Although the designs were to be rotated every 10 years with new revisions, dissatisfaction from the smaller regions and new members led to a new strategy for the 2010s currency issue; fully plastic notes would be embraced, and the theme of "recognisable sites" continued on the bank notes (ie. Jelling Stones, Geysir/Strokkur, Oresund Bridge, Olavinlinna, Viru Gate, etc) combined with artwork and flora and fauna from across the Nordic Confederation. However, the former national Central banks would be granted the right to print their own banknotes, under a similar system to the regional banknotes in the United Kingdom. The designs would use the same design for the front of the banknote as the main Nordic set, whilst the rear was free to be designed as wished. The main difference from the UK example was that the banknotes were completely legally acceptable across the entire Nordic Confederation, and recognisable as such due to the common front design. By 2020 however, the regional banknotes were in decline with their future uncertain again, due to the cost of printing them and maintaining them, as well as the pan-Nordic decline in cash and rise of electronic money and the "Swishing" (a play on the name "Skilling") mobile app for e-payments.

    This chapter has been unfinished in drafts for months, and now have some time during holiday season. I searched long and hard to find a suitable currency name (one that was historical, sounded appropriate, and was relatively "unique"; not sure ); the Scandinavian skilling seems to have been in use in all 5 Nordic countries, and I like that a unique currency identifier is suitably available.

    There will of course be linguistic challenges with fitting it in to national languages; I don't think the declension will be pretty in Icelandic, and I'm guessing it might be the same for Finnish/Estonian, but I think the name is best available compromise between the countries.
    Chapter 10: The 2000s
  • Devvy

    Chapter 10: The 2000s


    At Troll Antarctic station, with Nordic culture well on display.

    The 2000s were an evolution rather than a revolution for the Nordic Confederation; the last 30 years had seen a swift pace in terms of Nordic integration, with the introduction of the Nordic single market and many feats of "soft" integration such as the telephony system. The rate of integration now slowed and turned to smaller technical unifying mechanisms, encouraging "pan-Nordic" operations by companies, and also member enlargement - 2005 was a major milestone, and saw the full accession of Estonia and Latvia to the Nordic Confederation. This had been a major foreign policy goal for Estonia ever since independence from the Soviet Union; their flag had even been changed to embrace the Nordic Cross design to try and hammer down their place as a Nordic people in the view of the "classic" five Nordic nations. Nowadays, Estonia and Latvia are considered the "new Nordics", in contrast to the "historic Nordics". The move also reduced the perceived "Scandinavian power"; despite the requirement for unanimity in decisions, the ability of Denmark, Norway and Sweden to push their agenda forward had been noted, especially in the 1990s. The addition of Estonia and Latvia allowed Finland and Iceland to counterbalance the Scandinavian big three.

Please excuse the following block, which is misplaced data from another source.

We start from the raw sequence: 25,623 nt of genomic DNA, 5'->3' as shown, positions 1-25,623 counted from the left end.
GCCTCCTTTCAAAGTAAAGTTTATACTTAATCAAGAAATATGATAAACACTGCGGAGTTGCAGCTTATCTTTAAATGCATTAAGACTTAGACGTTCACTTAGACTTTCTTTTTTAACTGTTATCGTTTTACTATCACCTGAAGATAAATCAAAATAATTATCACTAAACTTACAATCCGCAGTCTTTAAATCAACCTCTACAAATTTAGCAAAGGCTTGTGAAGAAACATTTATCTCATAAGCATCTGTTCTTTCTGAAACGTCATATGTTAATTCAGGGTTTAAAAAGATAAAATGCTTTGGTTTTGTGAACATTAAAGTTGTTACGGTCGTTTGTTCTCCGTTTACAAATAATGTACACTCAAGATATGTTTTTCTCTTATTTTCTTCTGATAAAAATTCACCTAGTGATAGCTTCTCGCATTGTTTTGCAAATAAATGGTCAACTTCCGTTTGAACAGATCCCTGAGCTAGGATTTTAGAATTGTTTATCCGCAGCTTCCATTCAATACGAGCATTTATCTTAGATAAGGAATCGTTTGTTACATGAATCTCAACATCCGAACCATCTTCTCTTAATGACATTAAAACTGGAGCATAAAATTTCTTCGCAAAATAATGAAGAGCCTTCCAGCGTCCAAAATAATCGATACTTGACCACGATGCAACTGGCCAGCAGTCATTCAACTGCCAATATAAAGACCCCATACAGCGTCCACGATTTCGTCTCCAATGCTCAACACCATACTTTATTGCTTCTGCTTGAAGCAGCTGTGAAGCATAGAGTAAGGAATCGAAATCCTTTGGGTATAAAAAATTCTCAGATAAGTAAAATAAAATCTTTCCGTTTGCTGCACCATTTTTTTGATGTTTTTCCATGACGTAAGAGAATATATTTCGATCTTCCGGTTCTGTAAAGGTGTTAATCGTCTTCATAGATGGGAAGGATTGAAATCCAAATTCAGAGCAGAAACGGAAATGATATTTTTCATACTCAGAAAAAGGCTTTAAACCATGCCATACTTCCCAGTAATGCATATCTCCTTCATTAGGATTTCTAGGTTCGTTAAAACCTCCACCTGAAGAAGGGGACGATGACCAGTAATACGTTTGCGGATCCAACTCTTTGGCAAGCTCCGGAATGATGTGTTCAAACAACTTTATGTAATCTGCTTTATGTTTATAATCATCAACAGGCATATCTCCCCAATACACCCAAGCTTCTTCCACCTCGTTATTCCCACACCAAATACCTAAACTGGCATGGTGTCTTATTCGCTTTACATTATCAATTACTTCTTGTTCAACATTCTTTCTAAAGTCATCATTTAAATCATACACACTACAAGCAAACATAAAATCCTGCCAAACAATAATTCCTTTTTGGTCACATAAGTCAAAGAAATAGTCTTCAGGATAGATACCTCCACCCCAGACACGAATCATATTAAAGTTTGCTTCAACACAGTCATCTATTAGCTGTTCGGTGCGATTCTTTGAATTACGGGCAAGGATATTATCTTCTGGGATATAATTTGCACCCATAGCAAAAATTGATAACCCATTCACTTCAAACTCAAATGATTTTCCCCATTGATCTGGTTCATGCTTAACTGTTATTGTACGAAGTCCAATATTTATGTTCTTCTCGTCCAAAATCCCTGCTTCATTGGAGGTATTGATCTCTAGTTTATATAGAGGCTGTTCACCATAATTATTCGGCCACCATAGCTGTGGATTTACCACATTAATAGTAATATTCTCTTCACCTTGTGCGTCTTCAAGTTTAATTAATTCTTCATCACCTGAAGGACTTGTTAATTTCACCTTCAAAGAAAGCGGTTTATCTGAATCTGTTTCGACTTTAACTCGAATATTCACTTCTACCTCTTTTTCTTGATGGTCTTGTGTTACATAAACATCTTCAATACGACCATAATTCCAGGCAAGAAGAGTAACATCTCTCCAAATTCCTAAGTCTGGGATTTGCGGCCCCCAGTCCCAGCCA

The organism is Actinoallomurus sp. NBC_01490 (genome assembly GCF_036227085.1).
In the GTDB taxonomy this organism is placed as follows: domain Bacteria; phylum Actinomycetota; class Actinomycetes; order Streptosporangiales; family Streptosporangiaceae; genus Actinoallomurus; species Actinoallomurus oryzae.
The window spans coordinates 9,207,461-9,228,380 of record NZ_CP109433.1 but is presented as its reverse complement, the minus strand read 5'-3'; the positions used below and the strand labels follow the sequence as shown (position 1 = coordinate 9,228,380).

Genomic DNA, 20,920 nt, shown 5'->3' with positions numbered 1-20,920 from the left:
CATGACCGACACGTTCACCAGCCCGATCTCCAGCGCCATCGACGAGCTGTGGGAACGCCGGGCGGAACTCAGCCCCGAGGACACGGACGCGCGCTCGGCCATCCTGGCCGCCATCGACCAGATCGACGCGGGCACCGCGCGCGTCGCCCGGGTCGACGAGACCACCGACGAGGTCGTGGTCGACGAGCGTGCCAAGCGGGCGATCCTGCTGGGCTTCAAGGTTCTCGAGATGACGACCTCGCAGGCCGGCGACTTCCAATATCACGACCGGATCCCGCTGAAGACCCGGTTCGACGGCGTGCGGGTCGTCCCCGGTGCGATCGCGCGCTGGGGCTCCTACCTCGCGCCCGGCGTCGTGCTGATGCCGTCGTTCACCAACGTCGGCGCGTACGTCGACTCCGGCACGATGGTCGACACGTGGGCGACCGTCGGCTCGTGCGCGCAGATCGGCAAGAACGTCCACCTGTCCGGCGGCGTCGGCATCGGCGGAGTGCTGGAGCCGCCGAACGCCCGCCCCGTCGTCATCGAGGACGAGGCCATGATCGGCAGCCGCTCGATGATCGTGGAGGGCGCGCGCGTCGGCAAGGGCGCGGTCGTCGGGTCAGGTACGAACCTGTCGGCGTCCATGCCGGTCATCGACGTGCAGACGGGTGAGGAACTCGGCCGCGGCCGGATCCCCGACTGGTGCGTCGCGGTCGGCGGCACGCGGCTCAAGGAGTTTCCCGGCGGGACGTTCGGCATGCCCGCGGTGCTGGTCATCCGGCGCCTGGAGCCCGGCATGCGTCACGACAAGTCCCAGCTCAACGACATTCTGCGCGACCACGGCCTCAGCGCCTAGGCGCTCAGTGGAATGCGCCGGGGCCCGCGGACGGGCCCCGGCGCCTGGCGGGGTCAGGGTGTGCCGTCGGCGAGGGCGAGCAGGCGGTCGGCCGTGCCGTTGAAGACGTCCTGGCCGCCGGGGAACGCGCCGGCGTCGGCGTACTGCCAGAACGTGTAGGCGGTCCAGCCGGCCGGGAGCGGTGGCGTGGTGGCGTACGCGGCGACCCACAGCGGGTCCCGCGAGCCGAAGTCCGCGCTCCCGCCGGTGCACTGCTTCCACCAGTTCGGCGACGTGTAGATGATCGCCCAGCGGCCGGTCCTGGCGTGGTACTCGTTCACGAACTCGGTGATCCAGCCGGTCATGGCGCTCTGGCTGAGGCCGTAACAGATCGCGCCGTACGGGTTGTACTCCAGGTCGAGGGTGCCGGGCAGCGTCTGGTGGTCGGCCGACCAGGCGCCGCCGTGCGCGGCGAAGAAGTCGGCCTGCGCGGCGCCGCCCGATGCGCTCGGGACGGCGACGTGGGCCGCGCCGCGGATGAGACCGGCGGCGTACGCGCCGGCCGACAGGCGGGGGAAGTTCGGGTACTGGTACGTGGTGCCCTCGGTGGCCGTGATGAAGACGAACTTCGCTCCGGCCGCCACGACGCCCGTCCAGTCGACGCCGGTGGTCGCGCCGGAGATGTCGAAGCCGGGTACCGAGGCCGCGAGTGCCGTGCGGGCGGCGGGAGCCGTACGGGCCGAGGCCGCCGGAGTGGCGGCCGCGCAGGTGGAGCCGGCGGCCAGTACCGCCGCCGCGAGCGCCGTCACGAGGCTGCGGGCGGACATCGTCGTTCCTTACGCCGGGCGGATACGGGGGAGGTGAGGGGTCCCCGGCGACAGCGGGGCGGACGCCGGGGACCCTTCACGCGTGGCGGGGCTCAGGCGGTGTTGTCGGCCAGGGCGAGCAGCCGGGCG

Part of the trade off for Estonian and Latvian accession to the Nordic Confederation, and the business opportunities for existing Nordic businesses - Swedish banks in particular were quick to establish themselves early on in the new members, was a mechanism for subsidising the two nations. Part of the reason for the 12 year application process, was to give time to subsidise and modernise the two economies, prepare them for membership and market competition, and allow the Nordic structures to evolve better subsidy processes. Transfer payments would now occur from the existing 5 Nordic countries - rather rich in comparison - to Estonia and Latvia, and thankfully due to their population sizes it would be far from the most expensive expenditure for any of the supporting 5. The evolving Nordic Regional Fund, would be further bolstered, but would also be spending a significant portion of funds on the new entrants to improve infrastructure, whilst targeted subsidies were available to companies to set up factories in Estonia and Latvia to provide job opportunities.

    The establishment of a joint Nordic Antarctic Research station, was built on the previous Norwegian "Troll" station. Although technically owned by the Norwegian Government, operationally the station was jointly funded jointly via the Nordics. The large all-year research station was a further experiment in renewable energy, with a large solar panel array on the roof in order to reduce the need for oil generators all year round, and wind turbines outside - although experiencing 24/7 sunshine during summer, solar power would be little use for the winter months. Batteries inside would absorb fluctuations and excess generated electricity, with any further excess being used to melt snow for usable water. The research station offers year-round accommodation for up to 14 people, and conducts a great deal of research on air quality, ozone & UV levels, weather and other Earth sciences research. Researchers are selected from a pan-Nordic programme, with university research also conducted.